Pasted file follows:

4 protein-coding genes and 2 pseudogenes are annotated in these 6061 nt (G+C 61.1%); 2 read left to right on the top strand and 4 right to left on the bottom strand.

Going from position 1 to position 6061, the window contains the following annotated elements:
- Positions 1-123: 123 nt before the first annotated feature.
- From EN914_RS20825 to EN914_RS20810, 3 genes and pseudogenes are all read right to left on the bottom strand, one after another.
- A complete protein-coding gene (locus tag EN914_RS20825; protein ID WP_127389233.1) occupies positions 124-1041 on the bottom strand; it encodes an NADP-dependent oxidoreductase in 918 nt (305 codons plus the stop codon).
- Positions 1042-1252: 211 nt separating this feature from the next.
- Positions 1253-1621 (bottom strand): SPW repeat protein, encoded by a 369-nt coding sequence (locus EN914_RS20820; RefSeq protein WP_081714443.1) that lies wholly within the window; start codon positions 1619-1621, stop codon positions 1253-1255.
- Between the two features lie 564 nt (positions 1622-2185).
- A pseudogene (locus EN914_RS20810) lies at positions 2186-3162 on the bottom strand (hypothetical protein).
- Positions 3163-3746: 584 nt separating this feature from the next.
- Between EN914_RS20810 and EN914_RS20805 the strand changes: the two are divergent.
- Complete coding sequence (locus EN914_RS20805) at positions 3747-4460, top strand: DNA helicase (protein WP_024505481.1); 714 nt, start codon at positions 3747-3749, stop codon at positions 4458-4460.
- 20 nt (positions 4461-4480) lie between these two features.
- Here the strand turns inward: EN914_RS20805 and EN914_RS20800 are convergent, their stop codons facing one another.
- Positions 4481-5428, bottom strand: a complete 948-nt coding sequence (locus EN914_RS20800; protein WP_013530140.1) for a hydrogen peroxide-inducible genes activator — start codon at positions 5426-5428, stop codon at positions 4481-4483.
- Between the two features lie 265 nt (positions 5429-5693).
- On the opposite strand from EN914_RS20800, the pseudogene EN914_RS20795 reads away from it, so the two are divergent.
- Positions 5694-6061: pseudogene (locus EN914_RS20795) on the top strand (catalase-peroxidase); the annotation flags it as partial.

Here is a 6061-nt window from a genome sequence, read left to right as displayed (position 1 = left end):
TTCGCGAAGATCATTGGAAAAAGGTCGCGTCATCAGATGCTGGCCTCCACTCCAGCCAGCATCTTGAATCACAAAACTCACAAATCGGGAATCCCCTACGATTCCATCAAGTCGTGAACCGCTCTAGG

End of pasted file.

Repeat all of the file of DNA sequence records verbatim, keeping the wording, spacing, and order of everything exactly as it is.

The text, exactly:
4 protein-coding genes and 2 pseudogenes are annotated in these 6061 nt (G+C 61.1%); 2 read left to right on the top strand and 4 right to left on the bottom strand.

Going from position 1 to position 6061, the window contains the following annotated elements:
- Positions 1-123: 123 nt before the first annotated feature.
- From EN914_RS20825 to EN914_RS20810, 3 genes and pseudogenes are all read right to left on the bottom strand, one after another.
- A complete protein-coding gene (locus tag EN914_RS20825; protein ID WP_127389233.1) occupies positions 124-1041 on the bottom strand; it encodes an NADP-dependent oxidoreductase in 918 nt (305 codons plus the stop codon).
- Positions 1042-1252: 211 nt separating this feature from the next.
- Positions 1253-1621 (bottom strand): SPW repeat protein, encoded by a 369-nt coding sequence (locus EN914_RS20820; RefSeq protein WP_081714443.1) that lies wholly within the window; start codon positions 1619-1621, stop codon positions 1253-1255.
- Between the two features lie 564 nt (positions 1622-2185).
- A pseudogene (locus EN914_RS20810) lies at positions 2186-3162 on the bottom strand (hypothetical protein).
- Positions 3163-3746: 584 nt separating this feature from the next.
- Between EN914_RS20810 and EN914_RS20805 the strand changes: the two are divergent.
- Complete coding sequence (locus EN914_RS20805) at positions 3747-4460, top strand: DNA helicase (protein WP_024505481.1); 714 nt, start codon at positions 3747-3749, stop codon at positions 4458-4460.
- 20 nt (positions 4461-4480) lie between these two features.
- Here the strand turns inward: EN914_RS20805 and EN914_RS20800 are convergent, their stop codons facing one another.
- Positions 4481-5428, bottom strand: a complete 948-nt coding sequence (locus EN914_RS20800; protein WP_013530140.1) for a hydrogen peroxide-inducible genes activator — start codon at positions 5426-5428, stop codon at positions 4481-4483.
- Between the two features lie 265 nt (positions 5429-5693).
- On the opposite strand from EN914_RS20800, the pseudogene EN914_RS20795 reads away from it, so the two are divergent.
- Positions 5694-6061: pseudogene (locus EN914_RS20795) on the top strand (catalase-peroxidase); the annotation flags it as partial.

Here is a 6061-nt window from a genome sequence, read left to right as displayed (position 1 = left end):
TTCGCGAAGATCATTGGAAAAAGGTCGCGTCATCAGATGCTGGCCTCCACTCCAGCCAGCATCTTGAATCACAAAACTCACAAATCGGGAATCCCCTACGATTCCATCAAGTCGTGAACCGCTCTAGG